Boies is convinced that the RIAA's members - the big media companies and record labels - joined forces in order to shut Napster down and take over its technology, thereby not only misusing their copyrights for anticompetitive purposes, but also violating the First Amendment rights of Napster and its users: "Napster has the right to provide an index, a directory. [...] The courts have held that directory publishers enjoy free-speech rights." [JH00]. The RIAA, however, rejects this argument forcefully, saying that the First Amendment does not grant a right to infringe copyrighted works. The media companies also state that they have no intention of shutting Napster down or banning the MP3 format, but are only asking to stop the unauthorized distribution of music: "Our experts and theirs agree that it's technically possible to create a file sharing system that only indexes or allows searches for artists or songs that have been authorized. But the burden is on Napster to figure out how to operate legally [...]" [RIAA00]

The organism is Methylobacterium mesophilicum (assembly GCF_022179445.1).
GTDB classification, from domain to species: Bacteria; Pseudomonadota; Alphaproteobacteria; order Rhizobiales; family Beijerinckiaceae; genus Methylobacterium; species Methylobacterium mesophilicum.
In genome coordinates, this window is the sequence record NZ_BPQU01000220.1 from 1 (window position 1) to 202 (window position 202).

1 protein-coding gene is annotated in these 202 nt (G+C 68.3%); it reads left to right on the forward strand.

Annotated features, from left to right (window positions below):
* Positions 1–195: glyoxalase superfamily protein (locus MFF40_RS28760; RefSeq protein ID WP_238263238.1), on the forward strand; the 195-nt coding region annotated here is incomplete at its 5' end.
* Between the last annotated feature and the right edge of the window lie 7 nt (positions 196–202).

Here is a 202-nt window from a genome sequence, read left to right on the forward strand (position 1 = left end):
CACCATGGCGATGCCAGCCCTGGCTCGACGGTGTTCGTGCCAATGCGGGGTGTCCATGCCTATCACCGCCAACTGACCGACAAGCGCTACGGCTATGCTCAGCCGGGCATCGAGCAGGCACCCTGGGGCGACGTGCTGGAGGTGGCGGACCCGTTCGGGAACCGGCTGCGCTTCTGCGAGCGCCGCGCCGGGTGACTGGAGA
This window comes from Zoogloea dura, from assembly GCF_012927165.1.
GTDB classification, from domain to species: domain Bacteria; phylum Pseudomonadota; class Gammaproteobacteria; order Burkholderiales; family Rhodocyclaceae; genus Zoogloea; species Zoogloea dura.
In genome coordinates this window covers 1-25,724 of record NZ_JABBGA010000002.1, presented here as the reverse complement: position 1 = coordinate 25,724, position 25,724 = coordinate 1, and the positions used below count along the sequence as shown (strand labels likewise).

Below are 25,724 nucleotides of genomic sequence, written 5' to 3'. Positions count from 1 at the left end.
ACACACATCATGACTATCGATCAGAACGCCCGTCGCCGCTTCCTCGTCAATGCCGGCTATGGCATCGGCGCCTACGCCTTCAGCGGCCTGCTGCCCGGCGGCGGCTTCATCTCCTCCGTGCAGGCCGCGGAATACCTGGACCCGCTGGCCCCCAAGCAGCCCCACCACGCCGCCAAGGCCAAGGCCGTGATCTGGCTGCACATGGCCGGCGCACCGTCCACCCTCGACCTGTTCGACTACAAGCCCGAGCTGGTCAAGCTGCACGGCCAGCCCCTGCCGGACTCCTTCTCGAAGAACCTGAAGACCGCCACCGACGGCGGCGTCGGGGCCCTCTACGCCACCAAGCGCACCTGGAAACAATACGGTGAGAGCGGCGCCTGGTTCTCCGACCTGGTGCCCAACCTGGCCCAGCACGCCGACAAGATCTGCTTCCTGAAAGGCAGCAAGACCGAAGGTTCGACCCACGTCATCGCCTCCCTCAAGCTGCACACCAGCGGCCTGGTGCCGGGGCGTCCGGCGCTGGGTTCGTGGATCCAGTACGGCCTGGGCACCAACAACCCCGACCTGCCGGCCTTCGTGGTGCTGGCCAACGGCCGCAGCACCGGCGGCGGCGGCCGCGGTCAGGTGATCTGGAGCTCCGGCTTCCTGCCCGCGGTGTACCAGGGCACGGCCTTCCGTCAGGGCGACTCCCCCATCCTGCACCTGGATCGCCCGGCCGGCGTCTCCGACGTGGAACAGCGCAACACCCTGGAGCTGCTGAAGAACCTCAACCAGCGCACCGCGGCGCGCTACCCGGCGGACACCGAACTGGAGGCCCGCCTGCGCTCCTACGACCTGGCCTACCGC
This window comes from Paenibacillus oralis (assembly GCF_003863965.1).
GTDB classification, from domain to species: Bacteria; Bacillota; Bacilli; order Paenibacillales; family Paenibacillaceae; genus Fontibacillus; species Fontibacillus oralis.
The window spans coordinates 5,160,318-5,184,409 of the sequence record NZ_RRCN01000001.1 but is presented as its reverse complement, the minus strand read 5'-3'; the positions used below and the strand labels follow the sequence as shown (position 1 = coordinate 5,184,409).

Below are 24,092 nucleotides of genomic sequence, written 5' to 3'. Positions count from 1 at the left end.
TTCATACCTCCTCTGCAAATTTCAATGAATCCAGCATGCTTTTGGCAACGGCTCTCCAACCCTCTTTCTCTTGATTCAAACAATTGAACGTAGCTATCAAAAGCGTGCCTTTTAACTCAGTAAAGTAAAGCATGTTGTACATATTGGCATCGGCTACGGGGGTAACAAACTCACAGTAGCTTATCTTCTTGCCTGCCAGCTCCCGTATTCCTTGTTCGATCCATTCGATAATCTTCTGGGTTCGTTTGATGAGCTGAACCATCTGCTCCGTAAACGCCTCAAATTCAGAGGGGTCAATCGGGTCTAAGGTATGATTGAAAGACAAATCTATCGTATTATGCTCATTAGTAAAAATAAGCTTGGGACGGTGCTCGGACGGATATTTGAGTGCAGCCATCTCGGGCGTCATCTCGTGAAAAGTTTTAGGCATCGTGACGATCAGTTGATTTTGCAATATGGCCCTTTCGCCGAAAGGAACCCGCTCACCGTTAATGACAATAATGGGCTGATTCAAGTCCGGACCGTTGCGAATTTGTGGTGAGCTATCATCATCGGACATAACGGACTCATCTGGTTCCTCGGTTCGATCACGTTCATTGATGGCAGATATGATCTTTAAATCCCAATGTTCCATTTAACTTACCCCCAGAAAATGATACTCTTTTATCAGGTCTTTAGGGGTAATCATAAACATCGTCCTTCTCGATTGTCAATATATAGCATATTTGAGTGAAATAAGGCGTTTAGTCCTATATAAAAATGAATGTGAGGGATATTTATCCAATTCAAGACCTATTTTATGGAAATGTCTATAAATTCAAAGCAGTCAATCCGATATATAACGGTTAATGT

1. A technology that prevents users from making copies of copies. The Serial Copy Management System (SCMS) implemented in Digital Audio Tape recorders allows users to make one digital copy of an original tape, but no digital copies of that copy. (back)